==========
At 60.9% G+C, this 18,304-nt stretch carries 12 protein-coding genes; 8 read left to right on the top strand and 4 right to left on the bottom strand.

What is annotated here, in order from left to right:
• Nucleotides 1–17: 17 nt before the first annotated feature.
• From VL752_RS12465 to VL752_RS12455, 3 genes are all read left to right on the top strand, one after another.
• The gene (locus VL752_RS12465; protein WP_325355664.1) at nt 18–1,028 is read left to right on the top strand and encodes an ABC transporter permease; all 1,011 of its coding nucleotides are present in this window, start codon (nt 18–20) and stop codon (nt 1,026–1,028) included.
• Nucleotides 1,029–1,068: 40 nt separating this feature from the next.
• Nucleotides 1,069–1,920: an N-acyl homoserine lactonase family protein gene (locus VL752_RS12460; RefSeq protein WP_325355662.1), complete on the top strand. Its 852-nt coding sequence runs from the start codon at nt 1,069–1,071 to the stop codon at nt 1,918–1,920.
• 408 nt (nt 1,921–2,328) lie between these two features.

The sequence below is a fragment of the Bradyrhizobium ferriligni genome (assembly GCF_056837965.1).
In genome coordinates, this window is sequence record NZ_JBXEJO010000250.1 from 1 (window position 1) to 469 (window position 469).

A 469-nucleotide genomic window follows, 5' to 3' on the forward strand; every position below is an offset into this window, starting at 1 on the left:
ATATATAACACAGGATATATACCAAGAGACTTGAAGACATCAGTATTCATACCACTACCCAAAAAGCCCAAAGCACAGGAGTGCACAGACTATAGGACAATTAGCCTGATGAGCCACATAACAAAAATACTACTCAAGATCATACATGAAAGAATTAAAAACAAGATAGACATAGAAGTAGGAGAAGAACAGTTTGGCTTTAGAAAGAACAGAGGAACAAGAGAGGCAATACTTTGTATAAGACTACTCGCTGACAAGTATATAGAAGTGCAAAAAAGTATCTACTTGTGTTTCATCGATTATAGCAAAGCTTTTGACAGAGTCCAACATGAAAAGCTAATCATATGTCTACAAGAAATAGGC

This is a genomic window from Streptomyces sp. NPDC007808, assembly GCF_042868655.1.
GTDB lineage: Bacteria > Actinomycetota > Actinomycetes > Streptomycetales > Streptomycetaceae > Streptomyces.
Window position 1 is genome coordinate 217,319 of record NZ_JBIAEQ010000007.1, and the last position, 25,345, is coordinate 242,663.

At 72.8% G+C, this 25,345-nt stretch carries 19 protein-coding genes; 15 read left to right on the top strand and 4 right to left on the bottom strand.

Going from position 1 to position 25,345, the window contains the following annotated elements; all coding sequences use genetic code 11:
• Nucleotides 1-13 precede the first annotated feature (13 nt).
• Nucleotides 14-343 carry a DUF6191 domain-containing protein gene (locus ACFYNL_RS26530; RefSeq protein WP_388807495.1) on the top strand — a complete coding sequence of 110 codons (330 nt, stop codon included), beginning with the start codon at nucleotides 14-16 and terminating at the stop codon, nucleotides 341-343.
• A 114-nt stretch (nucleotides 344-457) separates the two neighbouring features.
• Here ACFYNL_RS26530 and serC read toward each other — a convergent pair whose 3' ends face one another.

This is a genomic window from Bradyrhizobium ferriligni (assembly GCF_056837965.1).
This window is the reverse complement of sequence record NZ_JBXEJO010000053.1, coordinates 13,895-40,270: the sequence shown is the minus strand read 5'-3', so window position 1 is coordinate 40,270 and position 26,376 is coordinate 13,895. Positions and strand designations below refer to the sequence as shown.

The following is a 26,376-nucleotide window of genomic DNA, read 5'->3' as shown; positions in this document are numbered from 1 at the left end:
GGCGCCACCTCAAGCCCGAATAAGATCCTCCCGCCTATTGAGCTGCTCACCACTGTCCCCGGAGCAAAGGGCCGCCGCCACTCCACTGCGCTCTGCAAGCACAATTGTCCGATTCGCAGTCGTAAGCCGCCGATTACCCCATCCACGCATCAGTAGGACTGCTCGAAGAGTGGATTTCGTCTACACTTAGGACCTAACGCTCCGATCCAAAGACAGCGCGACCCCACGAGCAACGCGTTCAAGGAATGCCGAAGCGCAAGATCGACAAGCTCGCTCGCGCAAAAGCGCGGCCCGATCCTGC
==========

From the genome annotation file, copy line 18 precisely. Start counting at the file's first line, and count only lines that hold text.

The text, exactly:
• Nucleotides 1-13 precede the first annotated feature (13 nt).